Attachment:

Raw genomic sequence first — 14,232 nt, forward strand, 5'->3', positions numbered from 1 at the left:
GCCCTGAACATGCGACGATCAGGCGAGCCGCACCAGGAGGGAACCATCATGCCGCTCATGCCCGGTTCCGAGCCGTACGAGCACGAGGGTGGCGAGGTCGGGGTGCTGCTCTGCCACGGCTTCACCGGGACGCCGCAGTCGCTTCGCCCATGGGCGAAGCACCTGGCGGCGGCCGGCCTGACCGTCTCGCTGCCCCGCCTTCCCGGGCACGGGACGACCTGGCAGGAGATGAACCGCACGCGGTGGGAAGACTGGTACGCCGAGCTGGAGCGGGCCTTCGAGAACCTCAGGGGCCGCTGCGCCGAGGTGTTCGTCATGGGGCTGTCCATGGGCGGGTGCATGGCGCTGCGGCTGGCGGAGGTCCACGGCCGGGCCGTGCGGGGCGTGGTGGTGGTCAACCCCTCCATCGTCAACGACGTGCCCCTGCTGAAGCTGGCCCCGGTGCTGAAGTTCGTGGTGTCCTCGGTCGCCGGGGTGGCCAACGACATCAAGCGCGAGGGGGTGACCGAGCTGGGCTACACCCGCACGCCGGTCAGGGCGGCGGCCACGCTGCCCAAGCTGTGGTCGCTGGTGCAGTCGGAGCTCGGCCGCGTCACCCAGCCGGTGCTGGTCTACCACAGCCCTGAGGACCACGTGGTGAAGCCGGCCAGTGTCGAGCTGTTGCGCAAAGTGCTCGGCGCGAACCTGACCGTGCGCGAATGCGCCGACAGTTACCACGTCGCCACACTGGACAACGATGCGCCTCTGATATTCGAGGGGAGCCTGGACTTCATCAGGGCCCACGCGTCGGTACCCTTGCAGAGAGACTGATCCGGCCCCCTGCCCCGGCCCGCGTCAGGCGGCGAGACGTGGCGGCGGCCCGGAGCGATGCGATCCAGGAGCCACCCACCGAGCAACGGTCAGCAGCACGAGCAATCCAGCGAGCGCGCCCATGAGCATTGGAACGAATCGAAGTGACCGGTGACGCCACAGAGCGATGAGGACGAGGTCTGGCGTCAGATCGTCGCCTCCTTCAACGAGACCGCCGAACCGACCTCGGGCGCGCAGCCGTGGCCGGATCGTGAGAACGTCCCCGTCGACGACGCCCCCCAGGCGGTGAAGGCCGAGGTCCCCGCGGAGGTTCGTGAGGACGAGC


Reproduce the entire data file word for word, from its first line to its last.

Raw genomic sequence first — 14,232 nt, forward strand, 5'->3', positions numbered from 1 at the left:
GCCCTGAACATGCGACGATCAGGCGAGCCGCACCAGGAGGGAACCATCATGCCGCTCATGCCCGGTTCCGAGCCGTACGAGCACGAGGGTGGCGAGGTCGGGGTGCTGCTCTGCCACGGCTTCACCGGGACGCCGCAGTCGCTTCGCCCATGGGCGAAGCACCTGGCGGCGGCCGGCCTGACCGTCTCGCTGCCCCGCCTTCCCGGGCACGGGACGACCTGGCAGGAGATGAACCGCACGCGGTGGGAAGACTGGTACGCCGAGCTGGAGCGGGCCTTCGAGAACCTCAGGGGCCGCTGCGCCGAGGTGTTCGTCATGGGGCTGTCCATGGGCGGGTGCATGGCGCTGCGGCTGGCGGAGGTCCACGGCCGGGCCGTGCGGGGCGTGGTGGTGGTCAACCCCTCCATCGTCAACGACGTGCCCCTGCTGAAGCTGGCCCCGGTGCTGAAGTTCGTGGTGTCCTCGGTCGCCGGGGTGGCCAACGACATCAAGCGCGAGGGGGTGACCGAGCTGGGCTACACCCGCACGCCGGTCAGGGCGGCGGCCACGCTGCCCAAGCTGTGGTCGCTGGTGCAGTCGGAGCTCGGCCGCGTCACCCAGCCGGTGCTGGTCTACCACAGCCCTGAGGACCACGTGGTGAAGCCGGCCAGTGTCGAGCTGTTGCGCAAAGTGCTCGGCGCGAACCTGACCGTGCGCGAATGCGCCGACAGTTACCACGTCGCCACACTGGACAACGATGCGCCTCTGATATTCGAGGGGAGCCTGGACTTCATCAGGGCCCACGCGTCGGTACCCTTGCAGAGAGACTGATCCGGCCCCCTGCCCCGGCCCGCGTCAGGCGGCGAGACGTGGCGGCGGCCCGGAGCGATGCGATCCAGGAGCCACCCACCGAGCAACGGTCAGCAGCACGAGCAATCCAGCGAGCGCGCCCATGAGCATTGGAACGAATCGAAGTGACCGGTGACGCCACAGAGCGATGAGGACGAGGTCTGGCGTCAGATCGTCGCCTCCTTCAACGAGACCGCCGAACCGACCTCGGGCGCGCAGCCGTGGCCGGATCGTGAGAACGTCCCCGTCGACGACGCCCCCCAGGCGGTGAAGGCCGAGGTCCCCGCGGAGGTTCGTGAGGACGAGC